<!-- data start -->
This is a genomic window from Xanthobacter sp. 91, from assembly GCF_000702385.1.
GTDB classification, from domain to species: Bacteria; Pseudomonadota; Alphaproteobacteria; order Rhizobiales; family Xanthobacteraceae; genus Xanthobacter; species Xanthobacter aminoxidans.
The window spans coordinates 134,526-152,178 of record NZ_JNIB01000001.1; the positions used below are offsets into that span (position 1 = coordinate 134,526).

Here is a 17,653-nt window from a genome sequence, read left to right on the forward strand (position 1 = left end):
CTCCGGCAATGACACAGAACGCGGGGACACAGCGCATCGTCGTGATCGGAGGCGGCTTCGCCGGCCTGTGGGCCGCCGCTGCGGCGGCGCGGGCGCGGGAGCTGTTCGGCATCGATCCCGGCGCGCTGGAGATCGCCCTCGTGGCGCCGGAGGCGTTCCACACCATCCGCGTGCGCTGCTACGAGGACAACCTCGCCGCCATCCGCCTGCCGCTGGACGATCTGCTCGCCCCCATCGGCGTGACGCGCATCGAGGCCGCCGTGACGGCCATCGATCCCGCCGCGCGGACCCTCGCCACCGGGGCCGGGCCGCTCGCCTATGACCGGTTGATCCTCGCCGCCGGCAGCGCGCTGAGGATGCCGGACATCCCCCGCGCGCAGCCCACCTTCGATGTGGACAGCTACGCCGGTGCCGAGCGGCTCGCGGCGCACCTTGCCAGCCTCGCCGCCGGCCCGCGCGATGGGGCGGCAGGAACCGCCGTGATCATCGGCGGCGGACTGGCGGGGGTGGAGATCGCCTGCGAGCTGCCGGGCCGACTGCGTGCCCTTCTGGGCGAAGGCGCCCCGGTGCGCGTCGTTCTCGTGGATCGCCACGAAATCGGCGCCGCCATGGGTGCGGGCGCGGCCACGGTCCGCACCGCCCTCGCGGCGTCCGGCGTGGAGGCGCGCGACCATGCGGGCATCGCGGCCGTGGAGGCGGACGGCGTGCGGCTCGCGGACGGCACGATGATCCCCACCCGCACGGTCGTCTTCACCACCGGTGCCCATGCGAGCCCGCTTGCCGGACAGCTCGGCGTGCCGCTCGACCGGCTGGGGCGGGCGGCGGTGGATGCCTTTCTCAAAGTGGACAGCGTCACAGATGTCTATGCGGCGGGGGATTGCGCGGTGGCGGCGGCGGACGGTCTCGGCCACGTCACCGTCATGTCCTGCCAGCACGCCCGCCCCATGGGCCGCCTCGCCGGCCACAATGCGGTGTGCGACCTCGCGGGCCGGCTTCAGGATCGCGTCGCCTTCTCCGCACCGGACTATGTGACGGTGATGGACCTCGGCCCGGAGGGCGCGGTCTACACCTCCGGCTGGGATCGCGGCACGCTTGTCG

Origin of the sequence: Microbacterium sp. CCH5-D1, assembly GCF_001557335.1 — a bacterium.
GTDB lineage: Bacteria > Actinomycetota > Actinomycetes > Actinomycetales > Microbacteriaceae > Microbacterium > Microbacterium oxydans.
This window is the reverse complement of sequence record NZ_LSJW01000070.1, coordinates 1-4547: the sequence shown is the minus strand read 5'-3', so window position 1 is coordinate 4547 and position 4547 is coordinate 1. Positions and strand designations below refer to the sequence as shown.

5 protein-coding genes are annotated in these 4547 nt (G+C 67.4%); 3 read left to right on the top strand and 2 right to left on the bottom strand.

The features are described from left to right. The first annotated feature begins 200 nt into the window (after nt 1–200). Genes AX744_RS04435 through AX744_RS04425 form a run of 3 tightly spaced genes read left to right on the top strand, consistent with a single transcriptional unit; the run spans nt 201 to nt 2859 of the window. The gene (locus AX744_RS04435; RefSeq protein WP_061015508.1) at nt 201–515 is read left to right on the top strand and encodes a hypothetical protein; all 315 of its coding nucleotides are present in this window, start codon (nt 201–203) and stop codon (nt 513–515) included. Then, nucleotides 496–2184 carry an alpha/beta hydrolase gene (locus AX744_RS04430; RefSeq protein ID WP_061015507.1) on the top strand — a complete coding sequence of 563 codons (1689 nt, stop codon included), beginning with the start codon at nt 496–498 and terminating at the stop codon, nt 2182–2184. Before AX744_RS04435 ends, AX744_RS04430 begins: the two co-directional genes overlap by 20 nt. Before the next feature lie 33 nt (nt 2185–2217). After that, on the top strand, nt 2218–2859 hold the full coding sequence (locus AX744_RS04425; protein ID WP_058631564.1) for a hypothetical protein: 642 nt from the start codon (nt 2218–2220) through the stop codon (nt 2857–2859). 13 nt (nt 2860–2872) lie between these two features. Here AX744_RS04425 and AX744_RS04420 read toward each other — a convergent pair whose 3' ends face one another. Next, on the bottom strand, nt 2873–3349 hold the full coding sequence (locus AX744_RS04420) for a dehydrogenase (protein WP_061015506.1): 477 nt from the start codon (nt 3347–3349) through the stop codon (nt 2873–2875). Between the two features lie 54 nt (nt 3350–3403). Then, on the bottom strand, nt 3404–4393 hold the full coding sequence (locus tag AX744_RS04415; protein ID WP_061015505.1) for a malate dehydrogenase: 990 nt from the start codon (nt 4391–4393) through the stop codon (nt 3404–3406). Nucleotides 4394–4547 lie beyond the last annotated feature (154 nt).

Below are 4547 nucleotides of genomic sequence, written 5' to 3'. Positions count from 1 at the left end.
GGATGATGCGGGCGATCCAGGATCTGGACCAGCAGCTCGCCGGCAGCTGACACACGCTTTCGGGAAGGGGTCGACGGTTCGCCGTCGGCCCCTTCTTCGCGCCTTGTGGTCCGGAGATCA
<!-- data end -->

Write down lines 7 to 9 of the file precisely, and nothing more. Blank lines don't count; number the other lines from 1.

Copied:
GTDB lineage: Bacteria > Actinomycetota > Actinomycetes > Actinomycetales > Microbacteriaceae > Microbacterium > Microbacterium oxydans.
This window is the reverse complement of sequence record NZ_LSJW01000070.1, coordinates 1-4547: the sequence shown is the minus strand read 5'-3', so window position 1 is coordinate 4547 and position 4547 is coordinate 1. Positions and strand designations below refer to the sequence as shown.

5 protein-coding genes are annotated in these 4547 nt (G+C 67.4%); 3 read left to right on the top strand and 2 right to left on the bottom strand.